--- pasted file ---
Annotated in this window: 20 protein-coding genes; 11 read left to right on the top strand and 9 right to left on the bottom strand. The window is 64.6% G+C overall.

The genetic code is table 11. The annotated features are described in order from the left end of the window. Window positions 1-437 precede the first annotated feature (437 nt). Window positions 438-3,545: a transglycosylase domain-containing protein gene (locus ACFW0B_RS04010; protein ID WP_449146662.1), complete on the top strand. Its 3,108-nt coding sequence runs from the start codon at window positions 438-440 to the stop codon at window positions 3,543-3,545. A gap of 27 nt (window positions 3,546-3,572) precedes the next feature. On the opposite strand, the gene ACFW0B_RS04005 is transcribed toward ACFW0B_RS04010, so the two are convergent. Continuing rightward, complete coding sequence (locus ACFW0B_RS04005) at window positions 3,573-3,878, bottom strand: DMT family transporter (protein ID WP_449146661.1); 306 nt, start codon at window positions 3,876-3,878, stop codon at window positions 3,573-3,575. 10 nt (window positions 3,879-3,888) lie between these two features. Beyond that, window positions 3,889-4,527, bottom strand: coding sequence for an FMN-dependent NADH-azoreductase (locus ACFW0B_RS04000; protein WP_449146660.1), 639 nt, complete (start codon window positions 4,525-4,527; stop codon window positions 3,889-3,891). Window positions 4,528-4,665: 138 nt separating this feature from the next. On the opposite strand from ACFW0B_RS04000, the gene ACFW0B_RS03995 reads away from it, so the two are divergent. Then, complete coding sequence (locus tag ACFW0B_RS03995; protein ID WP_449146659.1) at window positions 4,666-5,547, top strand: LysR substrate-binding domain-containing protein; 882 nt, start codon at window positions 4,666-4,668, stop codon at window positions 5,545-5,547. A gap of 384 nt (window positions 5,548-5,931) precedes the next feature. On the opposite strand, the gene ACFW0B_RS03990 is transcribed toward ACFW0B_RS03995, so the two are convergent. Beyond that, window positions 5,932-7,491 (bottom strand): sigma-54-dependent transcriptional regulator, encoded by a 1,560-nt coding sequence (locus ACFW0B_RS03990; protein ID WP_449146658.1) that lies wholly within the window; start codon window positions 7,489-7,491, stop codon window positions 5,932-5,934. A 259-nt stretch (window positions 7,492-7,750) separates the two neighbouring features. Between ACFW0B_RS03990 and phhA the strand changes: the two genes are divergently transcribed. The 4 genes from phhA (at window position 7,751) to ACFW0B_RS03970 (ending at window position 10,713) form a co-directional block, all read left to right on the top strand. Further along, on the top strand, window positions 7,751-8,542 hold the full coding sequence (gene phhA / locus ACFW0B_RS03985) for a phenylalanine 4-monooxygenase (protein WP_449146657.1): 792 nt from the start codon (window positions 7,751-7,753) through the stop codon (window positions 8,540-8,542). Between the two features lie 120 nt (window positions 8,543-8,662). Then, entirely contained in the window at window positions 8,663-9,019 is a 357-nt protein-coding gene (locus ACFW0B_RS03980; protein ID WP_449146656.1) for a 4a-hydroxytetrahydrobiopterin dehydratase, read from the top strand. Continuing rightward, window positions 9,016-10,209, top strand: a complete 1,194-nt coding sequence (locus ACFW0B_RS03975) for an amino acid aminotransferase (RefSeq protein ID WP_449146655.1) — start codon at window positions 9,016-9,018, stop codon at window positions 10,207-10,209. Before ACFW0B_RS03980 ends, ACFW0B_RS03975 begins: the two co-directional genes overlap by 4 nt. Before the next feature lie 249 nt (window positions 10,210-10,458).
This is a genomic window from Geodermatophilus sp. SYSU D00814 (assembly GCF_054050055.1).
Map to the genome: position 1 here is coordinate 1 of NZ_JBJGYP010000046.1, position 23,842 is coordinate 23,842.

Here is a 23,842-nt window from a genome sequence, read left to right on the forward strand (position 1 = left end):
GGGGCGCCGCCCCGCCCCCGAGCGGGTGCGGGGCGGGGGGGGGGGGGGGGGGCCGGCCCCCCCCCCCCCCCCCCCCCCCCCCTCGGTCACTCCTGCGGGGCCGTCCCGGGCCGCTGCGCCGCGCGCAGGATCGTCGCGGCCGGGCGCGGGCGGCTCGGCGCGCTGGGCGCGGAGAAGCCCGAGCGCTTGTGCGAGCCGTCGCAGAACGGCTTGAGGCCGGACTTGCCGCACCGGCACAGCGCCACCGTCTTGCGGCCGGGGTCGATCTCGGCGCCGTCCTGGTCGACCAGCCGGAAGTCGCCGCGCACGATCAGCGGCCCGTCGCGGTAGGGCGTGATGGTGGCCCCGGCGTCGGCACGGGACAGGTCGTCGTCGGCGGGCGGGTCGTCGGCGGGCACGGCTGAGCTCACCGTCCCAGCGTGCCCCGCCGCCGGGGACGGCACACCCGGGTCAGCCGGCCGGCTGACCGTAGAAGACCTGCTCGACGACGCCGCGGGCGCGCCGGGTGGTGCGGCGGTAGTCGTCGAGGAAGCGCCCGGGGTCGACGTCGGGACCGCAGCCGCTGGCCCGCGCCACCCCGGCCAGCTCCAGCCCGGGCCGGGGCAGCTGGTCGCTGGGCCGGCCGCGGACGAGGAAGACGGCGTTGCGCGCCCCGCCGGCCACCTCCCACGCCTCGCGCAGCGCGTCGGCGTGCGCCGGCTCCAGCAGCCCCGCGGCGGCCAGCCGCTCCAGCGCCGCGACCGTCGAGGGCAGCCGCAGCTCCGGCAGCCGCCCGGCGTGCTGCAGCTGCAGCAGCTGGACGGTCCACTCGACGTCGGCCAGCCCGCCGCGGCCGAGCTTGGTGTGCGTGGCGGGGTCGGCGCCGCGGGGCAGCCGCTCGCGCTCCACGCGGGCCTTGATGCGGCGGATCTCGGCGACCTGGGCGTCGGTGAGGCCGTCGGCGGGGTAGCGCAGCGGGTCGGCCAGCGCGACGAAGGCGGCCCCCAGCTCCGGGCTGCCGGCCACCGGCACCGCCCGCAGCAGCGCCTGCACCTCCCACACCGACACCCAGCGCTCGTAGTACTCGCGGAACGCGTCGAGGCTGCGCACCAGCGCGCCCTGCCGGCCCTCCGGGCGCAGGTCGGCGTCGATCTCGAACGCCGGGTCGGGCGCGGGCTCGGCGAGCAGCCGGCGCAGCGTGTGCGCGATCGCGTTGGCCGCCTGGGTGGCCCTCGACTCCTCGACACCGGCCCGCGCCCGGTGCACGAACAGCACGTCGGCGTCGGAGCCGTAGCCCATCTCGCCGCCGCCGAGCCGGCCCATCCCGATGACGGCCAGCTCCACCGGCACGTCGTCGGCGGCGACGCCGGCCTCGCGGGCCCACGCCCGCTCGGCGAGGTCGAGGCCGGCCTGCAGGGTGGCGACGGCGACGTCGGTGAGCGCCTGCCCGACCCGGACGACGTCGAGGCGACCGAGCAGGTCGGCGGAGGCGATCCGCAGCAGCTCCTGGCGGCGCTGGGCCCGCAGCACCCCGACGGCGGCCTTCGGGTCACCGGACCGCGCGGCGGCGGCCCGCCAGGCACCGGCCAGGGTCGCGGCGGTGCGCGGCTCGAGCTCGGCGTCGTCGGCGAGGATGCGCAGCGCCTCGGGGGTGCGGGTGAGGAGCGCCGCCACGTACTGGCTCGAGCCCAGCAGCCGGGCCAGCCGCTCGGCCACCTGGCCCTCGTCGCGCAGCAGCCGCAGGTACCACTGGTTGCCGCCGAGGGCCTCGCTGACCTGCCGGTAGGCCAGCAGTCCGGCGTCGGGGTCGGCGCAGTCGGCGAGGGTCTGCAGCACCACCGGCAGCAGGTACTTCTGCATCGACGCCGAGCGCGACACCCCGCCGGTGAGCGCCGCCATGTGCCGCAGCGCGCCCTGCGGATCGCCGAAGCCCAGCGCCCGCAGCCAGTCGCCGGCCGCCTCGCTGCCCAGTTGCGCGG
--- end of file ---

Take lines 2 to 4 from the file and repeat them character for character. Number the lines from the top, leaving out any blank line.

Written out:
The genetic code is table 11. The annotated features are described in order from the left end of the window. Window positions 1-437 precede the first annotated feature (437 nt). Window positions 438-3,545: a transglycosylase domain-containing protein gene (locus ACFW0B_RS04010; protein ID WP_449146662.1), complete on the top strand. Its 3,108-nt coding sequence runs from the start codon at window positions 438-440 to the stop codon at window positions 3,543-3,545. A gap of 27 nt (window positions 3,546-3,572) precedes the next feature. On the opposite strand, the gene ACFW0B_RS04005 is transcribed toward ACFW0B_RS04010, so the two are convergent. Continuing rightward, complete coding sequence (locus ACFW0B_RS04005) at window positions 3,573-3,878, bottom strand: DMT family transporter (protein ID WP_449146661.1); 306 nt, start codon at window positions 3,876-3,878, stop codon at window positions 3,573-3,575. 10 nt (window positions 3,879-3,888) lie between these two features. Beyond that, window positions 3,889-4,527, bottom strand: coding sequence for an FMN-dependent NADH-azoreductase (locus ACFW0B_RS04000; protein WP_449146660.1), 639 nt, complete (start codon window positions 4,525-4,527; stop codon window positions 3,889-3,891). Window positions 4,528-4,665: 138 nt separating this feature from the next. On the opposite strand from ACFW0B_RS04000, the gene ACFW0B_RS03995 reads away from it, so the two are divergent. Then, complete coding sequence (locus tag ACFW0B_RS03995; protein ID WP_449146659.1) at window positions 4,666-5,547, top strand: LysR substrate-binding domain-containing protein; 882 nt, start codon at window positions 4,666-4,668, stop codon at window positions 5,545-5,547. A gap of 384 nt (window positions 5,548-5,931) precedes the next feature. On the opposite strand, the gene ACFW0B_RS03990 is transcribed toward ACFW0B_RS03995, so the two are convergent. Beyond that, window positions 5,932-7,491 (bottom strand): sigma-54-dependent transcriptional regulator, encoded by a 1,560-nt coding sequence (locus ACFW0B_RS03990; protein ID WP_449146658.1) that lies wholly within the window; start codon window positions 7,489-7,491, stop codon window positions 5,932-5,934. A 259-nt stretch (window positions 7,492-7,750) separates the two neighbouring features. Between ACFW0B_RS03990 and phhA the strand changes: the two genes are divergently transcribed. The 4 genes from phhA (at window position 7,751) to ACFW0B_RS03970 (ending at window position 10,713) form a co-directional block, all read left to right on the top strand. Further along, on the top strand, window positions 7,751-8,542 hold the full coding sequence (gene phhA / locus ACFW0B_RS03985) for a phenylalanine 4-monooxygenase (protein WP_449146657.1): 792 nt from the start codon (window positions 7,751-7,753) through the stop codon (window positions 8,540-8,542). Between the two features lie 120 nt (window positions 8,543-8,662). Then, entirely contained in the window at window positions 8,663-9,019 is a 357-nt protein-coding gene (locus ACFW0B_RS03980; protein ID WP_449146656.1) for a 4a-hydroxytetrahydrobiopterin dehydratase, read from the top strand. Continuing rightward, window positions 9,016-10,209, top strand: a complete 1,194-nt coding sequence (locus ACFW0B_RS03975) for an amino acid aminotransferase (RefSeq protein ID WP_449146655.1) — start codon at window positions 9,016-9,018, stop codon at window positions 10,207-10,209. Before ACFW0B_RS03980 ends, ACFW0B_RS03975 begins: the two co-directional genes overlap by 4 nt. Before the next feature lie 249 nt (window positions 10,210-10,458).
This is a genomic window from Geodermatophilus sp. SYSU D00814 (assembly GCF_054050055.1).
Map to the genome: position 1 here is coordinate 1 of NZ_JBJGYP010000046.1, position 23,842 is coordinate 23,842.